What was encouraging about Star Trek into Darkness is that, in its final scene, both its characters and creators appeared determined to move the franchise away from fashionable melodrama and back to its original spirit; what is disheartening about Man of Steel is that, in the end, both its hero and his creators appear perfectly content with their changed circumstances. And if the film is successful, one can be confident that the first story conference for Man of Steel 2 will begin with a smart producer saying, “Okay, this time, we’ve got to come up with a villain who is so unspeakably odious, so reprehensively evil, that he’ll make General Zod look like a Sunday school teacher!” And I’m sorry to contradict such smart producers, but fighting villains is simply not what Superman is all about.

It might be objected that the film does include several scenes of Superman rescuing people in his classic manner, and that Jor-El (Russell Crowe) briefly makes a case for cooperative behavior in stating that he wished his son Kal-El to serve as “a bridge” between the peoples of Earth and Krypton. It is also interesting that during Superman’s battle with Zod’s associate Faora-Ul (Antje Traue), she argues that the Kryptonians have an “evolutionary advantage” over Superman because they lack his sense of morality; in having Superman defeat the character, the film is symbolically contradicting her position to show, correctly, that it is their altruism that truly provides humans with an “evolutionary advantage.” But a film defines itself by the way that it ends, and while Star Trek into Darkness concluded by denouncing its own plot (and, not incidentally, leaving its villain alive), Man of Steel validates its own plot by slaughtering Zod, when it should have ended with Superman pressing a button to send him back to the Phantom Zone.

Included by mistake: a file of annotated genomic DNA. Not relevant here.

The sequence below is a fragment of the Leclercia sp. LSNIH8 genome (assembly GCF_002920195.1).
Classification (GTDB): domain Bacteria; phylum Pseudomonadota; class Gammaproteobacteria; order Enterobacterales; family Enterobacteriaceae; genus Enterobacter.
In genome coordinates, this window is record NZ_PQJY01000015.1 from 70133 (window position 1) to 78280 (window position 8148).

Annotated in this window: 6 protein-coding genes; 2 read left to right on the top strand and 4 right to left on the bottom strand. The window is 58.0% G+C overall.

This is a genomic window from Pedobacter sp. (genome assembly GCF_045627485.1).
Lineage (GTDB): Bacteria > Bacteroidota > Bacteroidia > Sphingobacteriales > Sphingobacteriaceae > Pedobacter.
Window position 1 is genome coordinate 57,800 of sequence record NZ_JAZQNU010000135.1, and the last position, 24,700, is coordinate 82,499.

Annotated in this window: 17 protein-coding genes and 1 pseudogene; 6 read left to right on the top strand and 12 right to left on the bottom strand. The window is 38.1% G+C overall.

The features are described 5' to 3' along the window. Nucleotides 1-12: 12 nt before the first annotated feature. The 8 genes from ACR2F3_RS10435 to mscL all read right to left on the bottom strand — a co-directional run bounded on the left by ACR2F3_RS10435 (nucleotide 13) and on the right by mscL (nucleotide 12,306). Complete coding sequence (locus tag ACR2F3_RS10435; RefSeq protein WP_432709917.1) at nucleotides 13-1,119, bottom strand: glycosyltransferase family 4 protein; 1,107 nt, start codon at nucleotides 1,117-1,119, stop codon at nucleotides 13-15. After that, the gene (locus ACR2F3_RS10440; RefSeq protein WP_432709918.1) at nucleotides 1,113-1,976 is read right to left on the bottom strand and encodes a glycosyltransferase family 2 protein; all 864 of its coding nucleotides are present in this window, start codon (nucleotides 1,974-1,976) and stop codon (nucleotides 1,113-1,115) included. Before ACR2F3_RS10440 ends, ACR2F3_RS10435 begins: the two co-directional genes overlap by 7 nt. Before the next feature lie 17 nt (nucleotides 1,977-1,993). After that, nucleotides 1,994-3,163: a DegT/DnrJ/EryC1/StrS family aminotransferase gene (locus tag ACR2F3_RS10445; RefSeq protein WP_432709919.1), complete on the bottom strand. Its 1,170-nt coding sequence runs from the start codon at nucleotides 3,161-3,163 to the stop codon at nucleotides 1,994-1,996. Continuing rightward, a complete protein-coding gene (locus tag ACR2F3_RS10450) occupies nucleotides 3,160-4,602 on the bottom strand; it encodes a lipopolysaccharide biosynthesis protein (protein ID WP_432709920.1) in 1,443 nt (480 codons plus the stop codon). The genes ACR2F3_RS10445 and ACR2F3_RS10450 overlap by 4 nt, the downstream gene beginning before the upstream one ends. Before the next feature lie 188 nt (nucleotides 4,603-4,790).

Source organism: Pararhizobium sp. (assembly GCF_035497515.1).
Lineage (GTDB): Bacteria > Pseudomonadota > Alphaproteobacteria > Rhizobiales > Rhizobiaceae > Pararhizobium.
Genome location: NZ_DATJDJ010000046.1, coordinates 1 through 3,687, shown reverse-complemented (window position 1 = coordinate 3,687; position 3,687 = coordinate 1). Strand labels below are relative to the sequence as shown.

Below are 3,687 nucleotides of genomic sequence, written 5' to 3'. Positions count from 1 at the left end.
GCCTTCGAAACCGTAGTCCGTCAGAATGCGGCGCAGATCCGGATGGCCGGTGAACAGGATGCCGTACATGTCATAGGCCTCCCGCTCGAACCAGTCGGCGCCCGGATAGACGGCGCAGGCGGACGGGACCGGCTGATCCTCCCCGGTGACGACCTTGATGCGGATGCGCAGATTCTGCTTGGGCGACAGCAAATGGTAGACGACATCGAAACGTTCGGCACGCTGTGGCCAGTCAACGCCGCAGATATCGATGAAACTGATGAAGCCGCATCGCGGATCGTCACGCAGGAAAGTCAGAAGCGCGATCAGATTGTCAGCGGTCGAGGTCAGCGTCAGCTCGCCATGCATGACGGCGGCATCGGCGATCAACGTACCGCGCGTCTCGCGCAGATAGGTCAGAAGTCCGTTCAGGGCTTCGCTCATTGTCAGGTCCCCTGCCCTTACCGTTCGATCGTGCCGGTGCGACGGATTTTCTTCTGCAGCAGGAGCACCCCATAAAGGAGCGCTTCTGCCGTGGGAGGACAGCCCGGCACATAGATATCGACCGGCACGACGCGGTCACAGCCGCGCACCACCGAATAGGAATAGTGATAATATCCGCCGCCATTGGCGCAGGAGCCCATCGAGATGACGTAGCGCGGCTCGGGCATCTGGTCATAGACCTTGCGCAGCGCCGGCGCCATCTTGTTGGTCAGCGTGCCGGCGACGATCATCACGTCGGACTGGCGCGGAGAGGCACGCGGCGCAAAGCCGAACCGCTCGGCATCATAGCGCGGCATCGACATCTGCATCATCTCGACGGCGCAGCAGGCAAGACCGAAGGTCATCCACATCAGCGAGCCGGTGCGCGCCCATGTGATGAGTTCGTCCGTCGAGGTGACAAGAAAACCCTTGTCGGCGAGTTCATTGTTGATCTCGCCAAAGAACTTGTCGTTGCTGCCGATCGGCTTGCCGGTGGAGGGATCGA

So, if they do end up making a second Superman film, I would first advise Christopher Nolan and David S. Goyer to carefully consider one of their own lines: when Colonel Nathan Hardy (Christopher Meloni) belatedly recognizes Superman’s benevolence, he tells his soldiers, “This man is not our enemy.” Indeed; Superman is not anyone’s enemy, and he should never be portrayed in those terms. I might also turn their attention to a story from Superman’s earlier days, “The Last Days of Superman” (1962), written by science fiction author Edmond Hamilton using the story from a 1950 comic. Superman comes to believe that he is dying from a lethal Kryptonian disease, Virus X (though he is actually being weakened by a piece of kryptonite accidentally embedded in Jimmy Olsen’s camera), and devotes his time to preparing for his coming death. He uses his heat vision to burn his final message to humanity on the surface of the Moon: “Do good to others and every man can be a Superman.” He pointedly did not say, “Clobber all the bad guys and every man can be a Superman”; instead, he just wanted people to be nice to each other, just as he had always been nice to them.

I would finally suggest to the people who make the next Superman movie that they should stop making the effort to liken the superhero to Jesus Christ, something which becomes annoyingly obvious in this film (in the various ways that Superman poses, and in one scene where a stained-glass image of Jesus is observed right behind him). For the analogy burdens the character with expectations that he cannot fulfill, and has no interest in fulfilling: he is much too sweet to regard the people around him as essentially sinful, in need of redemption, and he is much too shy and self-effacing to ever deliver a sermon. In fact, the only time I can recall Superman preaching to anyone occurred in the aforementioned story, when he believed he was about to die, and with the entire Moon available as a canvass for his thoughts, he limited himself to eleven words.